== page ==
Subway plans to overhaul their initial Franchisee Expansion

Subway Plans Franchisee Overhaul

As we hurtle towards the end of 2018, it’s time to look back and reflect on some of the big franchise stories of the year. Earlier this year, franchise giant Subway made headlines when they implemented an aggressive restructuring program, closing or consolidating hundreds of stores across the US. Subway is one of the oldest players in the fast food market, having grown over its 50 year history into the biggest restaurant chain in the world. As at the beginning of 2018, there were over 42000 Subway franchisee units across 100 countries, with over 26000 in the US alone – that’s as many as Starbucks and McDonalds combined! (Source : Statista)

And whilst this drastic cull might have been seen by some as a simple reaction to falling customers numbers and poor performance figures across many locations, has this program of closures in fact been a savvy move heading into 2019 by the brand, which brought us such favorites as the Meatball Marinara and Veggie Delite?

Subway of course operates in a highly competitive marketplace, facing competition not only from other fast food franchise giants, such as McDonalds and KFC, but also coffee shop chains, supermarkets and independent retailers. It’s already undergone a massive re-brand and store redesign over the last few years, expanded its product range to include healthier options and paninis, and introduced customer loyalty programs to try and boost customer numbers and improve its outdated image.

Subway logo

Access Is More Than Just Inclusion

One of the major issues with the Subway franchise model has always been that it allows stores to open very close in proximity, and clearly this has the result that neighboring franchisees end up competing against each other for customers, creating a negative culture within the network. There has been open criticism that the brand focused more on the number of units, rather than helping it’s franchisees increase sales – a fact admitted by CEO Suzanne Greco to Bloomberg in April of this year: “We focused in the past on restaurant count. We’re focused now on strengthening market share.”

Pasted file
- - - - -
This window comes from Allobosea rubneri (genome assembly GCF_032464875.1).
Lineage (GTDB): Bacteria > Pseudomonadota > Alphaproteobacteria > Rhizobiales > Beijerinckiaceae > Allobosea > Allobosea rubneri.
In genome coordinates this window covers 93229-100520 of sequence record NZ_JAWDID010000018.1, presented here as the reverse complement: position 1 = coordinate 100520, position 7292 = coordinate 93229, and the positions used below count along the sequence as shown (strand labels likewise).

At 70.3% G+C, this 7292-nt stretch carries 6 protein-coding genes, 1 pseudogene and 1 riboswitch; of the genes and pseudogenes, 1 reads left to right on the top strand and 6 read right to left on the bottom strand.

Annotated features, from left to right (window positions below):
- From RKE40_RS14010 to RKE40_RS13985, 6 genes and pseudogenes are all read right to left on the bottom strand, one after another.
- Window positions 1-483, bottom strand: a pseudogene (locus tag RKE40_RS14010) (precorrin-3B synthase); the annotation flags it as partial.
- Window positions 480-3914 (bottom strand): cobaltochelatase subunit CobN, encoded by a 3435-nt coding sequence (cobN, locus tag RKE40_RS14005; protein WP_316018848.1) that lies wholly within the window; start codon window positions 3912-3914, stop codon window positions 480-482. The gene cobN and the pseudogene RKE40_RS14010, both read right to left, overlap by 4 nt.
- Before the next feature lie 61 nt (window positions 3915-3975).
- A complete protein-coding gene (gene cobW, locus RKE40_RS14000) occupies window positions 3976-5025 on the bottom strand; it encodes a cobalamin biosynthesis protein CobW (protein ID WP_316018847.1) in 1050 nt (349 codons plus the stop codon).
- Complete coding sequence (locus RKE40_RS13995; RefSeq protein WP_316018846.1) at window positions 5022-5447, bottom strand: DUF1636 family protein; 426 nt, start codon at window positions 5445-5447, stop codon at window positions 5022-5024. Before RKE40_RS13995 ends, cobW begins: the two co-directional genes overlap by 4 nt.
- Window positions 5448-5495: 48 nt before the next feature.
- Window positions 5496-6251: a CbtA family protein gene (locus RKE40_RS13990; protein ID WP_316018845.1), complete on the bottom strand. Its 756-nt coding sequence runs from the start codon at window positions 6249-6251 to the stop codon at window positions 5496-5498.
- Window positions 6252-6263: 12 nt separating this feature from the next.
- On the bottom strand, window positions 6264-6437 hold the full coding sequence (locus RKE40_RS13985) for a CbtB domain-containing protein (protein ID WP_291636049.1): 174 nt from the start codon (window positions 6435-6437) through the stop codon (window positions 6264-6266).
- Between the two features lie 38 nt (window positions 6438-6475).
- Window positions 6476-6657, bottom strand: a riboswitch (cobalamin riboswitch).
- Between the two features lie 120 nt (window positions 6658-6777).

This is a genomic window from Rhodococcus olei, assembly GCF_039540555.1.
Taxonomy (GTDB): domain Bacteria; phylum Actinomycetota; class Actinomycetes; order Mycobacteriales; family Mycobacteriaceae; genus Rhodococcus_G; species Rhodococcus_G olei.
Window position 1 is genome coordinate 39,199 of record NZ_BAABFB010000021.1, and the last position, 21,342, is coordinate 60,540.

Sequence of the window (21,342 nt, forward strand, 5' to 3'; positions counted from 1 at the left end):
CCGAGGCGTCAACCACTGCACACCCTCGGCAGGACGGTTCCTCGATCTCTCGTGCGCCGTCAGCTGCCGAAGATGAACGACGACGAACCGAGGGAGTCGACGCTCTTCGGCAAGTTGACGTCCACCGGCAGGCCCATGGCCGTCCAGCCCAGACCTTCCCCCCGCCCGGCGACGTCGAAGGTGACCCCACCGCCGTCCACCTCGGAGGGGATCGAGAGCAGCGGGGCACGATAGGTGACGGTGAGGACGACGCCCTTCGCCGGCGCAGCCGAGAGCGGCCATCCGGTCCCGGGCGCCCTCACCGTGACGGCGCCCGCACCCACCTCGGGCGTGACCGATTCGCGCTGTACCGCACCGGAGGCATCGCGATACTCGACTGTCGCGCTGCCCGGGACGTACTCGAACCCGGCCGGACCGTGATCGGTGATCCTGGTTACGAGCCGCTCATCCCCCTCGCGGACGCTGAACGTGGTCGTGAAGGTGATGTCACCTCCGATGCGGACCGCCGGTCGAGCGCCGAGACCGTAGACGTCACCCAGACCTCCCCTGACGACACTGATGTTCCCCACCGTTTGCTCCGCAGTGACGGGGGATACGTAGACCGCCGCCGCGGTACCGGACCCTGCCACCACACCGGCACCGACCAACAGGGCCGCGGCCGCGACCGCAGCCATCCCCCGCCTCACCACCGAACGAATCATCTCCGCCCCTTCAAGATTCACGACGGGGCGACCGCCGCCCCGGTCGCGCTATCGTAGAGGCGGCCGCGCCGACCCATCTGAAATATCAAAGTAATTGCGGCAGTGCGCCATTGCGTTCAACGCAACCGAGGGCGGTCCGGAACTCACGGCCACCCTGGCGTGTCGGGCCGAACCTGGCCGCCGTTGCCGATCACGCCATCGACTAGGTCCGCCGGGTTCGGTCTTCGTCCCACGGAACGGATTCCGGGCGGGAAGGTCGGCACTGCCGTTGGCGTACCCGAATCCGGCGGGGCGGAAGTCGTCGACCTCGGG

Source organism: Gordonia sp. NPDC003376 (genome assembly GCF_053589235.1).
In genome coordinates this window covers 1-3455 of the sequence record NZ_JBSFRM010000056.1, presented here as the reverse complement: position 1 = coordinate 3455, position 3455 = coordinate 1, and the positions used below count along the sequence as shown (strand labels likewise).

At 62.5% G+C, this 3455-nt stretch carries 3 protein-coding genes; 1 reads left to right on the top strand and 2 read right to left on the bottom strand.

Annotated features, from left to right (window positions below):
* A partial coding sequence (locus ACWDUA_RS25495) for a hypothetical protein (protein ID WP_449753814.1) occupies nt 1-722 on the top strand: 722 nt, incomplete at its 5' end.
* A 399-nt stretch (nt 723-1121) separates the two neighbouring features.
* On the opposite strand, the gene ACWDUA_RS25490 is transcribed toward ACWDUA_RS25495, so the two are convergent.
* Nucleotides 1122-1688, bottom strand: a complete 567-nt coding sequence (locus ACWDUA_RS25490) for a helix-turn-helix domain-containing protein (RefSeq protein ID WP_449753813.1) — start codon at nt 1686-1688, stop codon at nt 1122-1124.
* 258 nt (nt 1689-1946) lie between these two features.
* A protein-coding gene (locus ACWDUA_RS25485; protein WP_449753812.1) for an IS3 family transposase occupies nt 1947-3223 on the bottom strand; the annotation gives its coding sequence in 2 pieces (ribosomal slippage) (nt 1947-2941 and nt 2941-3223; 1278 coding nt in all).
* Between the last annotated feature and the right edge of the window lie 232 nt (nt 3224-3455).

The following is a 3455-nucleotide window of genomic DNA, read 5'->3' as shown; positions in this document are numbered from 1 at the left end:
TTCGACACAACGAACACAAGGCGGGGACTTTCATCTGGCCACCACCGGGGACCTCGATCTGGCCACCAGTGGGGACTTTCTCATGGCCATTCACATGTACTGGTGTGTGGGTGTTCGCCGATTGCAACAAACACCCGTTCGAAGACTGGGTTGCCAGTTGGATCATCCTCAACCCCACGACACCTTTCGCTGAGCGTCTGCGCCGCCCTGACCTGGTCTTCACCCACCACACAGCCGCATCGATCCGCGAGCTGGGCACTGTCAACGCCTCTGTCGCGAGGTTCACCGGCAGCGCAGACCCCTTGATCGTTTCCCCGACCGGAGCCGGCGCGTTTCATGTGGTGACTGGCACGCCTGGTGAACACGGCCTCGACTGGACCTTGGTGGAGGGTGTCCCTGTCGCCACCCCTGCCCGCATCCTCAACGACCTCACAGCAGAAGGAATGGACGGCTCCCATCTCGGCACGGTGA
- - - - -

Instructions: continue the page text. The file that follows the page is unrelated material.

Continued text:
In addition, the brand has also experienced some publicized internal conflicts in the franchisor/franchisee relationship, to the point franchisees numbering in the hundreds petitioned the Head Office in 2017 over the brand’s plans to reintroduce a value Footlong promotion amidst fears of the impact the offer would have on struggling franchise units.

Subway’s move to restructure and roll out a drastic program of store closures (and not for the first time – they closed several hundreds of unprofitable stores in 2016 just before the re-brand) is one that would strike fear at the heart of most franchisors. Of course, there’s kudos in numbers, and no franchisor realistically wants to see their franchisee network decline in size. However, quality always wins over quantity, and Subway has keenly identified that part of their route back to success, as well as improving internal lines of communication within their existing franchise network and providing unhappy franchisees with exit opportunities, is focusing on their multi unit franchisees.  This year has seen the trend towards multi unit franchise owners gain further traction – where a franchisee owns multiple franchise units in different locations. It makes sense to scale up this way for both franchisor and franchisee – a multi unit owner is already familiar with the brand and operating procedures, and there are saved costs for both parties in having one “back office” for several locations.  Subway has had a large proportion of it’s franchisees owning multiple units for a long time, so this isn’t a new thing for the brand by any means. But now, as well as shutting the door firmly in some venues, Subway has carried out a process of “consolidation”, allowing some of their single unit franchisees to sell out their multi unit franchisees wanting to expand their portfolios. Taking this step should allow Subway to build a stronger franchise network and ultimately a more streamlined and profitable operation overall too, hopefully allowing the brand to regain a foothold in the marketplace.

The only thing that remains to be seen as we head into a brand new year is – will this be too little too late for the home of the Footlong, or is the Six Inch scale-down approach one that will pay dividends for both subway and any franchisee in 2019?

Read the full Forbes article here

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